The return of Chris Froome
It’s been a long time since we’ve got to see Chris Froome race competitively. Eight months in fact, during which time he has undergone surgery and extensive rehabilitation following a horrific crash at last year’s Critérium du Dauphiné, forcing him to watch from afar as team-mate Egan Bernal won the Tour de France, leading the team in his absence alongside Geraint Thomas.
With those two riders performing so well, Froome will be desperate to remind the team what he can do. His goal remains to win a fifth yellow jersey at the Tour de France, but he’ll need to show some form leading into the race in order to command a leadership role in the team – starting with the UAE Tour this week.
While it’s been a long time since Froome raced, it’s been even long since his last win – you have to go way back to the 2018 Giro d’Italia for that, which the Brit won in such memorably dramatic circumstances.
Now approaching 35, and following such a long absence, he’ll need to mount a comeback just as spectacular as that which saw him turn his fortunes around in that race if he’s to have a realistic chance of winning the Tour come July.
Stellar line-up to compete in sprints
There aren’t an awful lot of mountains in this part of the world, so the sprinters will have plenty of chances to compete for stage wins over the week.
Both stages one and four look dead certs for sprint finishes, while the route is unusual for ending with two similarly-looking straight-forward sprint stages on Friday and Saturday, with the key GC stages instead taking place earlier in the race.
These sprints will see the strongest line-up of fast finishers to assemble in 2020 so far. Sam Bennett (Deceuninck-Quick-Step), Caleb Ewan (Lotto-Soudal) and Fernando Gaviria (UAE Team Emirates) all return having won a stage each in least year’s edition, and will be joined by Pascal Ackermann (Bora-Hansgrohe), Dylan Groenewegen (Jumbo-Visma), Arnaud Démare (Groupama-FDJ) and Mark Cavendish (Bahrain-McLaren).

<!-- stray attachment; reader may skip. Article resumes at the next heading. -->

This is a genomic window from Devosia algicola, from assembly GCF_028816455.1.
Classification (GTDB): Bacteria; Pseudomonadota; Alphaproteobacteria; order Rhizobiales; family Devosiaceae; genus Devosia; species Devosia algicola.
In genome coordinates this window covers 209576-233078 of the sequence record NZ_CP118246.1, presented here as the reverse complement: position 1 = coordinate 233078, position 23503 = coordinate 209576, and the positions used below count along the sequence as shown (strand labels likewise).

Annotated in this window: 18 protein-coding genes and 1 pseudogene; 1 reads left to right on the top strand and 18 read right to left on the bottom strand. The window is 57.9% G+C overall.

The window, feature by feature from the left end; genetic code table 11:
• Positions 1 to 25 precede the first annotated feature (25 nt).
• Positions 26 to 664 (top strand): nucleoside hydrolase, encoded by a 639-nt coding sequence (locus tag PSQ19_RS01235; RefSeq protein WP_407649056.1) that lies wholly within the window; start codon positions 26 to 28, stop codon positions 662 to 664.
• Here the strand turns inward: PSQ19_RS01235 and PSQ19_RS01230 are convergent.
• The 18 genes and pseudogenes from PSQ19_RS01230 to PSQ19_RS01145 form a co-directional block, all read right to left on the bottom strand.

Last year there was little to choose from between all the sprinters, with four different riders claiming one stage win each – a pattern that would continue for the rest of the season. Will one rider emerge as the best this time around?
Jebel Hafeet summit finishes
The most eye-catching and unusual feature of this year’s UAE Tour is the fact that both of the key GC stages will finish atop the same mountain – Jebel Hafeet.
The riders will first tackle the climb at the end of stage three, before returning for a rematch two days later in what is very likely to be the decisive day in the race for overall victory.
At 10.8km and with an average gradient of between six per cent and seven per cent it’s certainly a tough enough climb to force serious selections, and will favour climbers who can climb steadily for a long period of climb on slopes that don’t fluctuate too much.
Alejandro Valverde (Movistar) has an especially impressive record here, having won last year’s stage ahead of Primož Roglič (Jumbo-Visma) and David Gaudu (Groupama-FDJ), as well as triumphing here on the final stage of 2018 Abu Dhabi Tour, sealing overall victory in the process. He’s on the startlist once more this edition, and will be one to watch for a hat-trick of victories here.
Hatta Dam finale
Mixing up the pan flat sprint stages and summit finishes atop Jebel Hafeet will be stage two, which strikes a fine balance between sprinters who can sprint uphill and climbers who can sprint.
An expensive architectural feature located at the Hatta exclave North East of the country, Hatta Dam is a familiar finish for races hosted in the UAE.
Last year, Caleb Ewan was victorious, using his unusually lightweight frame for a sprinter to combat gravity and sprint to victory, while his usual sprinter rivals floundered further down the climb.
A look at the riders who trailed him that day reveals just how varied an array of riders will be in contention for this stage – in third and sixth were GC contenders Primož Roglič and Wilco Kelderman; in fifth was sprinter Luka Mezgec; and in second and fourth respectively were the surprise names of Matteo Moschetti and Quentin Jauregui, young riders who have yet to specialise in a particular disciple.
Expect a similar hodgepodge of riders to compete for victory again this year, with more rounded sprinters seeking an advantage over their more one-dimensional pure sprinter rivals, and GC riders hoping to gain a few potentially crucial seconds.
Pogačar leads overall contenders
Last year’s winner, Primož Roglič, will not be returning to defend his title, opting instead to delay beginning his season until next month’s Paris-Nice.
In his absence, however, another Slovenian emerges as the favourite – Tadej Pogačar (UAE Emirates), who is already building upon his sensational season as a neo-pro with overall victory at the Volta a la Comunitat Valenciana.
As well as Froome, British interests will lie with Adam Yates (Mitchelton-Scott), who typically begins his seasons in red hot form.
Also watch out for top class climbers who will relish the absence of a time trial like Rafał Majka (Bora-Hansgrohe) and Domenico Pozzovivo (NTT Pro Cycling), as well as the young duo of David Gaudu (Groupama-FDJ) and Laurens De Plus (Jumbo-Visma), who kicked off breakthrough seasons in 2019 with third and ninth in the overall here respectively.